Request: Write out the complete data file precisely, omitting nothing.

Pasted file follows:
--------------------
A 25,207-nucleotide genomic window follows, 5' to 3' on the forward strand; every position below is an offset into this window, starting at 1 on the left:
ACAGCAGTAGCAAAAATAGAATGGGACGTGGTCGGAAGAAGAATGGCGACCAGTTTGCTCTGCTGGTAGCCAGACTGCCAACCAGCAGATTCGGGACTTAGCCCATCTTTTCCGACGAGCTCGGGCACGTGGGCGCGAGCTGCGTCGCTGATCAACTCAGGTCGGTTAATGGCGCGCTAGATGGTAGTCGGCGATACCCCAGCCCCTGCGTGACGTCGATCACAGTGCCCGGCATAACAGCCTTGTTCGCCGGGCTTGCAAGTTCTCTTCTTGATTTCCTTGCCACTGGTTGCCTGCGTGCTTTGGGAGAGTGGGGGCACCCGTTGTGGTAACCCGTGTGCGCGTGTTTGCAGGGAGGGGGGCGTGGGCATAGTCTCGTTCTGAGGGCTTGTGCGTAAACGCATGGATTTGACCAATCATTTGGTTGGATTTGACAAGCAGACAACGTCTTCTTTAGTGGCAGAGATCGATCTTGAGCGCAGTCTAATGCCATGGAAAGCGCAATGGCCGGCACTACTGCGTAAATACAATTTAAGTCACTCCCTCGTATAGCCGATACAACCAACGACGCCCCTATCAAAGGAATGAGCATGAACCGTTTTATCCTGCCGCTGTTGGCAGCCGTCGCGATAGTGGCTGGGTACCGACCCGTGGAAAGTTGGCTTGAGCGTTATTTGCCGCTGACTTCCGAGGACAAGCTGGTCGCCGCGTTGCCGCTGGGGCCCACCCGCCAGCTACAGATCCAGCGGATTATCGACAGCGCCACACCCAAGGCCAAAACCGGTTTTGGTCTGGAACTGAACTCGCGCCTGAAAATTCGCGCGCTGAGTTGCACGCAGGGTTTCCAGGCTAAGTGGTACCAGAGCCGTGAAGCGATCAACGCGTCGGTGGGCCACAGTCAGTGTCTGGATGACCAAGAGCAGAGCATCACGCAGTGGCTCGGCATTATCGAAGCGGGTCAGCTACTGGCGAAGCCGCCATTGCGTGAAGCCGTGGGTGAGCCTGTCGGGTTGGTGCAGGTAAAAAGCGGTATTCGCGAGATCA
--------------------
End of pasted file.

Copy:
A 25,207-nucleotide genomic window follows, 5' to 3' on the forward strand; every position below is an offset into this window, starting at 1 on the left:
ACAGCAGTAGCAAAAATAGAATGGGACGTGGTCGGAAGAAGAATGGCGACCAGTTTGCTCTGCTGGTAGCCAGACTGCCAACCAGCAGATTCGGGACTTAGCCCATCTTTTCCGACGAGCTCGGGCACGTGGGCGCGAGCTGCGTCGCTGATCAACTCAGGTCGGTTAATGGCGCGCTAGATGGTAGTCGGCGATACCCCAGCCCCTGCGTGACGTCGATCACAGTGCCCGGCATAACAGCCTTGTTCGCCGGGCTTGCAAGTTCTCTTCTTGATTTCCTTGCCACTGGTTGCCTGCGTGCTTTGGGAGAGTGGGGGCACCCGTTGTGGTAACCCGTGTGCGCGTGTTTGCAGGGAGGGGGGCGTGGGCATAGTCTCGTTCTGAGGGCTTGTGCGTAAACGCATGGATTTGACCAATCATTTGGTTGGATTTGACAAGCAGACAACGTCTTCTTTAGTGGCAGAGATCGATCTTGAGCGCAGTCTAATGCCATGGAAAGCGCAATGGCCGGCACTACTGCGTAAATACAATTTAAGTCACTCCCTCGTATAGCCGATACAACCAACGACGCCCCTATCAAAGGAATGAGCATGAACCGTTTTATCCTGCCGCTGTTGGCAGCCGTCGCGATAGTGGCTGGGTACCGACCCGTGGAAAGTTGGCTTGAGCGTTATTTGCCGCTGACTTCCGAGGACAAGCTGGTCGCCGCGTTGCCGCTGGGGCCCACCCGCCAGCTACAGATCCAGCGGATTATCGACAGCGCCACACCCAAGGCCAAAACCGGTTTTGGTCTGGAACTGAACTCGCGCCTGAAAATTCGCGCGCTGAGTTGCACGCAGGGTTTCCAGGCTAAGTGGTACCAGAGCCGTGAAGCGATCAACGCGTCGGTGGGCCACAGTCAGTGTCTGGATGACCAAGAGCAGAGCATCACGCAGTGGCTCGGCATTATCGAAGCGGGTCAGCTACTGGCGAAGCCGCCATTGCGTGAAGCCGTGGGTGAGCCTGTCGGGTTGGTGCAGGTAAAAAGCGGTATTCGCGAGATCA